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Indiana joins suit against for-profit college company

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Indiana has filed a joint complaint in a whistleblower suit against Education Management Corp., which alleges the for-profit college company and two of its subsidiaries received more than $12 million in state financial aid after making false claims and misrepresentations to the state.

This is the first time Indiana Attorney General Greg Zoeller’s office has used a whistleblower lawsuit to seek civil penalties due to false claims paid out of state financial aid, rather than out of Medicaid.

The lawsuit was originally filed by private plaintiffs in U.S. District Court, Western District of Pennsylvania. It alleges that EDMC and subsidiaries violated a federal law that bans incentive compensation for college admissions employees based on the number of students they enroll. The companies are accused of violating Title IV of the Higher Education Act of 1965 by improperly compensating college recruiters with bonuses such as expensive vacations based on the number of students they recruited to enroll. The defendants of the Indiana portion of the suit are The Art Institute of Indianapolis and Brown Mackie College, which operates in five Indiana cities.

The Indiana portion of the complaint alleges a total of 16,814 student financial aid awards were claimed by the six EDMC schools operating here that falsely represented their compliance and eligibility to the state. The lawsuit says that EDMC defrauded the State of Indiana by claiming more than $12 million in student financial aid for which it was not eligible since 2003.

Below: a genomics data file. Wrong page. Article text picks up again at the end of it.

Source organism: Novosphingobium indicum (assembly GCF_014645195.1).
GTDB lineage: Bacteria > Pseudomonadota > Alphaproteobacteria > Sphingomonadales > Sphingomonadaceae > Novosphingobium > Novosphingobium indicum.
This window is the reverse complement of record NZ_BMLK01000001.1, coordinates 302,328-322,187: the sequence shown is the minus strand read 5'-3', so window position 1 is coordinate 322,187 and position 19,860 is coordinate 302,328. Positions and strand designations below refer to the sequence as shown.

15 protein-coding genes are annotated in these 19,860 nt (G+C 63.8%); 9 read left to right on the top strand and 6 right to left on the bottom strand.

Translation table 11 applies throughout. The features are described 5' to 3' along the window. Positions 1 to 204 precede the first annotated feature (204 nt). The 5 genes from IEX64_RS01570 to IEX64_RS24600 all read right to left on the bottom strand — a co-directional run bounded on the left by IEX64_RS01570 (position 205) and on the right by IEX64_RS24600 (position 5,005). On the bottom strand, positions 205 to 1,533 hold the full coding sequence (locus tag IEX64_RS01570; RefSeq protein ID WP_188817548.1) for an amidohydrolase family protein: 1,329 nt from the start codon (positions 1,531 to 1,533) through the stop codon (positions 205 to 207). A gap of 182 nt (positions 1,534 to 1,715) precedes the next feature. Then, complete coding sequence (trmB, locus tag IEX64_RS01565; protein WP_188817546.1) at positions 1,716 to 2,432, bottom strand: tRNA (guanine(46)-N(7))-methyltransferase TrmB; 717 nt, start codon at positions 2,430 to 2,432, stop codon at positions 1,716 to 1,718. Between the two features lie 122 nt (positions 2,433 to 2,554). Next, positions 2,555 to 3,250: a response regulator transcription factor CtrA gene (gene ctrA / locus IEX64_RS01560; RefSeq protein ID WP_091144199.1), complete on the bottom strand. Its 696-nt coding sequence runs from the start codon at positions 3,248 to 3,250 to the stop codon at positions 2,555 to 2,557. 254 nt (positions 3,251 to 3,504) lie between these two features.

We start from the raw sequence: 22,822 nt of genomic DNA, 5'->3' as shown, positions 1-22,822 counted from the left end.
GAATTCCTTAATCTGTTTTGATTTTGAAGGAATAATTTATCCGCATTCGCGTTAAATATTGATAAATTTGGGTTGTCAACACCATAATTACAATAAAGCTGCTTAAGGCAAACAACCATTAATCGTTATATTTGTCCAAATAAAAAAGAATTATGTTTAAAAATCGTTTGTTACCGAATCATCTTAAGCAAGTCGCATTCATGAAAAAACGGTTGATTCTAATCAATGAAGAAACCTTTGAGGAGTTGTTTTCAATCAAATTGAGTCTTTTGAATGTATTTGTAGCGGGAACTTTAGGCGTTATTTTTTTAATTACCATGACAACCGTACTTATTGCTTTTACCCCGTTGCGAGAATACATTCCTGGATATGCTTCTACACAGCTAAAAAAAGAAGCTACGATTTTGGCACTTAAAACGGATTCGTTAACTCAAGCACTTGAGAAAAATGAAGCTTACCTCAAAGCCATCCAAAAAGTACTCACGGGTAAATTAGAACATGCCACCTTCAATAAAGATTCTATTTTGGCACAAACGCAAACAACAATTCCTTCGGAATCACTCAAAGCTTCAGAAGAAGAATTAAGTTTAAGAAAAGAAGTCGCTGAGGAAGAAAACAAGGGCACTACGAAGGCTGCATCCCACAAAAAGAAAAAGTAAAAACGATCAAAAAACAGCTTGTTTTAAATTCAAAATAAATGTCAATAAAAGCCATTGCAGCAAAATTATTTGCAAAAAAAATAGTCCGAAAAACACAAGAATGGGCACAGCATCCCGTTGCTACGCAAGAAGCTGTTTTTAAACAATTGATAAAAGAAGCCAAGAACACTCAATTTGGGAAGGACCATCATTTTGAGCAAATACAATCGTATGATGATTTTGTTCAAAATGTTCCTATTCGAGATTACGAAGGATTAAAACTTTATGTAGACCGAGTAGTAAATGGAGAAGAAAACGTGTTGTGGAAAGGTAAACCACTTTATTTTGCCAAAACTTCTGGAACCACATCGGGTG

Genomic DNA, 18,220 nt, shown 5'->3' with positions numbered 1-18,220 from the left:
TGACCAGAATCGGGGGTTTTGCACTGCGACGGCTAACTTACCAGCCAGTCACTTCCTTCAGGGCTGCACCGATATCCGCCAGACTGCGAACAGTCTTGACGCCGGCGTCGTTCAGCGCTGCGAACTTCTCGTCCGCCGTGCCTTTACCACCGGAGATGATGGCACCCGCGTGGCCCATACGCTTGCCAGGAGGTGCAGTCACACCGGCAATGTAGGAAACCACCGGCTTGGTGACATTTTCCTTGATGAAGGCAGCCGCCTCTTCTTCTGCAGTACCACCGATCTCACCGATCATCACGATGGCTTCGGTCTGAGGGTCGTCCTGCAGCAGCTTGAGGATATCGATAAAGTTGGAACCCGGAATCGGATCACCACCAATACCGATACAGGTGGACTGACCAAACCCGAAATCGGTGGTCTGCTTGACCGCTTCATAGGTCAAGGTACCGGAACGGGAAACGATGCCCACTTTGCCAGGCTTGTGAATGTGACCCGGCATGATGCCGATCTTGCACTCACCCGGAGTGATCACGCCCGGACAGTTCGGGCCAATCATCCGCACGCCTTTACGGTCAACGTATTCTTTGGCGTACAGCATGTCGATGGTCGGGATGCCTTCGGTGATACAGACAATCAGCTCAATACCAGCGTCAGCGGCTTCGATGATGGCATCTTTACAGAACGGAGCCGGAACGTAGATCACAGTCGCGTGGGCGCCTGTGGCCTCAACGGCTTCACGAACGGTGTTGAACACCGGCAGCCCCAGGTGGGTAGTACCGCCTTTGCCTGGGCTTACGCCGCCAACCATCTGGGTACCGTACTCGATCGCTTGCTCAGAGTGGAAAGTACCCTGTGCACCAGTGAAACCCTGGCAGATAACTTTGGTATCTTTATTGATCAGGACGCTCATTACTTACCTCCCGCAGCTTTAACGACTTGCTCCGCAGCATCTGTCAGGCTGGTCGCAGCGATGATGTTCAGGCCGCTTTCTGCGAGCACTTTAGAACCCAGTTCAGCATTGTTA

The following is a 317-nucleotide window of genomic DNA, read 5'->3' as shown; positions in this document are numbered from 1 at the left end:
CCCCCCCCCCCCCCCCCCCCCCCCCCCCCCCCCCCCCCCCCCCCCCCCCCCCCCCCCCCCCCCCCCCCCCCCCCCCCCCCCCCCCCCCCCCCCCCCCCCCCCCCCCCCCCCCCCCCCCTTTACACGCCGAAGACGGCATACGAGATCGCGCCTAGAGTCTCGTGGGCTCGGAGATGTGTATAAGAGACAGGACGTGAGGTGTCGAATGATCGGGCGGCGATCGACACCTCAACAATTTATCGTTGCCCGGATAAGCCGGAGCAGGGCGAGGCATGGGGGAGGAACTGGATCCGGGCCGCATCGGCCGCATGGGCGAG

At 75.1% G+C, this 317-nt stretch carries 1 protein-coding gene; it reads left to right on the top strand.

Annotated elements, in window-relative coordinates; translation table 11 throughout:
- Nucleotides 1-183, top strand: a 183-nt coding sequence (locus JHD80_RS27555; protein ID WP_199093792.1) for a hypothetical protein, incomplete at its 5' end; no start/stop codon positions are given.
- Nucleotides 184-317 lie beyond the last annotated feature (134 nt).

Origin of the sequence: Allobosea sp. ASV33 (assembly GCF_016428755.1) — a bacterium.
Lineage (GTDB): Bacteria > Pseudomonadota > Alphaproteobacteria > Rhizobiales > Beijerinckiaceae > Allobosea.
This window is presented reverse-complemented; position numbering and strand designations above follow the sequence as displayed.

Indiana seeks civil penalties of at least $5,000 for each false claim submitted, treble damages, attorney fees, litigation costs and interest. A copy of the suit is available on the attorney general’s website. The state is demanding a jury trial.

The states of California, Florida, and Illinois, as well as the United States, also intervened in the suit.

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  1. For many years this young man was "family" being my cousin's son. Then he decided to ignore my existence and that of my daughter who was very hurt by his actions after growing up admiring, Jason. Glad he is doing well, as for his opinion, if you care so much you wouldn't ignore the feelings of those who cared so much about you for years, Jason.

  2. Good riddance to this dangerous activist judge

  3. What is the one thing the Hoosier legal status quo hates more than a whistleblower? A lawyer whistleblower taking on the system man to man. That must never be rewarded, must always, always, always be punished, lest the whole rotten tree be felled.

  4. I want to post this to keep this tread alive and hope more of David's former clients might come forward. In my case, this coward of a man represented me from June 2014 for a couple of months before I fired him. I knew something was wrong when he blatantly lied about what he had advised me in my contentious and unfortunate divorce trial. His impact on the proceedings cast a very long shadow and continues to impact me after a lengthy 19 month divorce. I would join a class action suit.

  5. The dispute in LB Indiana regarding lake front property rights is typical of most beach communities along our Great Lakes. Simply put, communication to non owners when visiting the lakefront would be beneficial. The Great Lakes are designated navigational waters (including shorelines). The high-water mark signifies the area one is able to navigate. This means you can walk, run, skip, etc. along the shores. You can't however loiter, camp, sunbath in front of someones property. Informational signs may be helpful to owners and visitors. Our Great Lakes are a treasure that should be enjoyed by all. PS We should all be concerned that the Long Beach, Indiana community is on septic systems.

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